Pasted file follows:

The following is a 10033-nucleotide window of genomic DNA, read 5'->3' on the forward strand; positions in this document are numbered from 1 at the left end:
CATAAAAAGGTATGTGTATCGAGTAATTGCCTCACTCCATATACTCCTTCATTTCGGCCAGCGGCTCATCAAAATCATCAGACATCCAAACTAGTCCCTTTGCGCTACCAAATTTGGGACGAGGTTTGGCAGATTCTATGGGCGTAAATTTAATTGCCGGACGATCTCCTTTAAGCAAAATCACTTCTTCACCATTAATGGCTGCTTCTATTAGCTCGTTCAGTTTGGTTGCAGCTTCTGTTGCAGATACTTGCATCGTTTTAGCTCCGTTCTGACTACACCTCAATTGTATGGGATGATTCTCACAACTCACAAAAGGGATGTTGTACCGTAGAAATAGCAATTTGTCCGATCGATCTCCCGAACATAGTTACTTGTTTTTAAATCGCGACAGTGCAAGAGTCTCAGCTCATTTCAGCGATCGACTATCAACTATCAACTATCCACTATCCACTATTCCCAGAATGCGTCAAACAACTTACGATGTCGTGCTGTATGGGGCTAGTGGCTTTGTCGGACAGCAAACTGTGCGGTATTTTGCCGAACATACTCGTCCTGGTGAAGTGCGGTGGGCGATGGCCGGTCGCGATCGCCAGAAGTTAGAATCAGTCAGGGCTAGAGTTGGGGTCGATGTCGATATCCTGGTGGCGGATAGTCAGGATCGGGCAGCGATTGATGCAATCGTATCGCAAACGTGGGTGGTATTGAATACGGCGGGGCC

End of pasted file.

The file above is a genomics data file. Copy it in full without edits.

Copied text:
The following is a 10033-nucleotide window of genomic DNA, read 5'->3' on the forward strand; positions in this document are numbered from 1 at the left end:
CATAAAAAGGTATGTGTATCGAGTAATTGCCTCACTCCATATACTCCTTCATTTCGGCCAGCGGCTCATCAAAATCATCAGACATCCAAACTAGTCCCTTTGCGCTACCAAATTTGGGACGAGGTTTGGCAGATTCTATGGGCGTAAATTTAATTGCCGGACGATCTCCTTTAAGCAAAATCACTTCTTCACCATTAATGGCTGCTTCTATTAGCTCGTTCAGTTTGGTTGCAGCTTCTGTTGCAGATACTTGCATCGTTTTAGCTCCGTTCTGACTACACCTCAATTGTATGGGATGATTCTCACAACTCACAAAAGGGATGTTGTACCGTAGAAATAGCAATTTGTCCGATCGATCTCCCGAACATAGTTACTTGTTTTTAAATCGCGACAGTGCAAGAGTCTCAGCTCATTTCAGCGATCGACTATCAACTATCAACTATCCACTATCCACTATTCCCAGAATGCGTCAAACAACTTACGATGTCGTGCTGTATGGGGCTAGTGGCTTTGTCGGACAGCAAACTGTGCGGTATTTTGCCGAACATACTCGTCCTGGTGAAGTGCGGTGGGCGATGGCCGGTCGCGATCGCCAGAAGTTAGAATCAGTCAGGGCTAGAGTTGGGGTCGATGTCGATATCCTGGTGGCGGATAGTCAGGATCGGGCAGCGATTGATGCAATCGTATCGCAAACGTGGGTGGTATTGAATACGGCGGGGCC